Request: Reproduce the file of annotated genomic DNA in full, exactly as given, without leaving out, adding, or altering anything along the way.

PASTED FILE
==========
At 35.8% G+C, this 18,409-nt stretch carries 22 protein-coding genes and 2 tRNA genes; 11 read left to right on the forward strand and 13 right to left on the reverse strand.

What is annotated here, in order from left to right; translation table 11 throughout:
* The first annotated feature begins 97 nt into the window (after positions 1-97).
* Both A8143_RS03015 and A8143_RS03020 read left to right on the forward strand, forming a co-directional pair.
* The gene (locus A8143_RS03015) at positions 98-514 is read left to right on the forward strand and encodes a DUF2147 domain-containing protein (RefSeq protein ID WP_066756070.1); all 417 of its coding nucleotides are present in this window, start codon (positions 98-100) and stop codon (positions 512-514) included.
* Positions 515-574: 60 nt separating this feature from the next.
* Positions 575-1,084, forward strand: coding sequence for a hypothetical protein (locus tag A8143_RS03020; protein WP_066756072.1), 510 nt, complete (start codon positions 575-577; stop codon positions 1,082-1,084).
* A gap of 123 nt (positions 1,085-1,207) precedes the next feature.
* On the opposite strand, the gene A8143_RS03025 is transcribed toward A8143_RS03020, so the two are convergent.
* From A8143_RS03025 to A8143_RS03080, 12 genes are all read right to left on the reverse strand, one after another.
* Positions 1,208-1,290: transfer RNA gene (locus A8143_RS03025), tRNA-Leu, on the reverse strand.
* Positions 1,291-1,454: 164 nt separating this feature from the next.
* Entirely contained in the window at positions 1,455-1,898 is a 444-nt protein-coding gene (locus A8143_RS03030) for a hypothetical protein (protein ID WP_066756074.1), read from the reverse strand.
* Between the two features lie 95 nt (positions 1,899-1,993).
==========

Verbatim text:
At 35.8% G+C, this 18,409-nt stretch carries 22 protein-coding genes and 2 tRNA genes; 11 read left to right on the forward strand and 13 right to left on the reverse strand.

What is annotated here, in order from left to right; translation table 11 throughout:
* The first annotated feature begins 97 nt into the window (after positions 1-97).
* Both A8143_RS03015 and A8143_RS03020 read left to right on the forward strand, forming a co-directional pair.
* The gene (locus A8143_RS03015) at positions 98-514 is read left to right on the forward strand and encodes a DUF2147 domain-containing protein (RefSeq protein ID WP_066756070.1); all 417 of its coding nucleotides are present in this window, start codon (positions 98-100) and stop codon (positions 512-514) included.
* Positions 515-574: 60 nt separating this feature from the next.
* Positions 575-1,084, forward strand: coding sequence for a hypothetical protein (locus tag A8143_RS03020; protein WP_066756072.1), 510 nt, complete (start codon positions 575-577; stop codon positions 1,082-1,084).
* A gap of 123 nt (positions 1,085-1,207) precedes the next feature.
* On the opposite strand, the gene A8143_RS03025 is transcribed toward A8143_RS03020, so the two are convergent.
* From A8143_RS03025 to A8143_RS03080, 12 genes are all read right to left on the reverse strand, one after another.
* Positions 1,208-1,290: transfer RNA gene (locus A8143_RS03025), tRNA-Leu, on the reverse strand.
* Positions 1,291-1,454: 164 nt separating this feature from the next.
* Entirely contained in the window at positions 1,455-1,898 is a 444-nt protein-coding gene (locus A8143_RS03030) for a hypothetical protein (protein ID WP_066756074.1), read from the reverse strand.
* Between the two features lie 95 nt (positions 1,899-1,993).